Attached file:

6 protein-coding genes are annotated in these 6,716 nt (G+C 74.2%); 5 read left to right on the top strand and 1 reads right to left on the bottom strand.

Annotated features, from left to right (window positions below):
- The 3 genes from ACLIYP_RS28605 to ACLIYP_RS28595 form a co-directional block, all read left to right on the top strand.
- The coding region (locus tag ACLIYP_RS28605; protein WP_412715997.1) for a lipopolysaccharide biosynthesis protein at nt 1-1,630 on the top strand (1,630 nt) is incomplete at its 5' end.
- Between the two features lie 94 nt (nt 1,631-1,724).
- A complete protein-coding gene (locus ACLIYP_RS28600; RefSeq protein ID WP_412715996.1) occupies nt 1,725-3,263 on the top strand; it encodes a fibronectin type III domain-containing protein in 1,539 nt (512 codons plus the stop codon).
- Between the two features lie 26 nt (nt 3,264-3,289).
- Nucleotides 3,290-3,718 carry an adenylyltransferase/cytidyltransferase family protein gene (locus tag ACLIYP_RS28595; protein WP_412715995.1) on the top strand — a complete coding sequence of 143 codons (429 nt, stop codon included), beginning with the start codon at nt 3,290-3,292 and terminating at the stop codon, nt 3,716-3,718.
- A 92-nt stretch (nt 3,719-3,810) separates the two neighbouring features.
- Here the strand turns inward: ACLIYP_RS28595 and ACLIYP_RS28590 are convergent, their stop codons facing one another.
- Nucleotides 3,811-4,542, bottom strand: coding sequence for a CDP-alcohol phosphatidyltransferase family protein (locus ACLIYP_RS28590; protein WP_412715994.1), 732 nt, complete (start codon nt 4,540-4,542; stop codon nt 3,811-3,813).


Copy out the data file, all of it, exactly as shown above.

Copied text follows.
6 protein-coding genes are annotated in these 6,716 nt (G+C 74.2%); 5 read left to right on the top strand and 1 reads right to left on the bottom strand.

Annotated features, from left to right (window positions below):
- The 3 genes from ACLIYP_RS28605 to ACLIYP_RS28595 form a co-directional block, all read left to right on the top strand.
- The coding region (locus tag ACLIYP_RS28605; protein WP_412715997.1) for a lipopolysaccharide biosynthesis protein at nt 1-1,630 on the top strand (1,630 nt) is incomplete at its 5' end.
- Between the two features lie 94 nt (nt 1,631-1,724).
- A complete protein-coding gene (locus ACLIYP_RS28600; RefSeq protein ID WP_412715996.1) occupies nt 1,725-3,263 on the top strand; it encodes a fibronectin type III domain-containing protein in 1,539 nt (512 codons plus the stop codon).
- Between the two features lie 26 nt (nt 3,264-3,289).
- Nucleotides 3,290-3,718 carry an adenylyltransferase/cytidyltransferase family protein gene (locus tag ACLIYP_RS28595; protein WP_412715995.1) on the top strand — a complete coding sequence of 143 codons (429 nt, stop codon included), beginning with the start codon at nt 3,290-3,292 and terminating at the stop codon, nt 3,716-3,718.
- A 92-nt stretch (nt 3,719-3,810) separates the two neighbouring features.
- Here the strand turns inward: ACLIYP_RS28595 and ACLIYP_RS28590 are convergent, their stop codons facing one another.
- Nucleotides 3,811-4,542, bottom strand: coding sequence for a CDP-alcohol phosphatidyltransferase family protein (locus ACLIYP_RS28590; protein WP_412715994.1), 732 nt, complete (start codon nt 4,540-4,542; stop codon nt 3,811-3,813).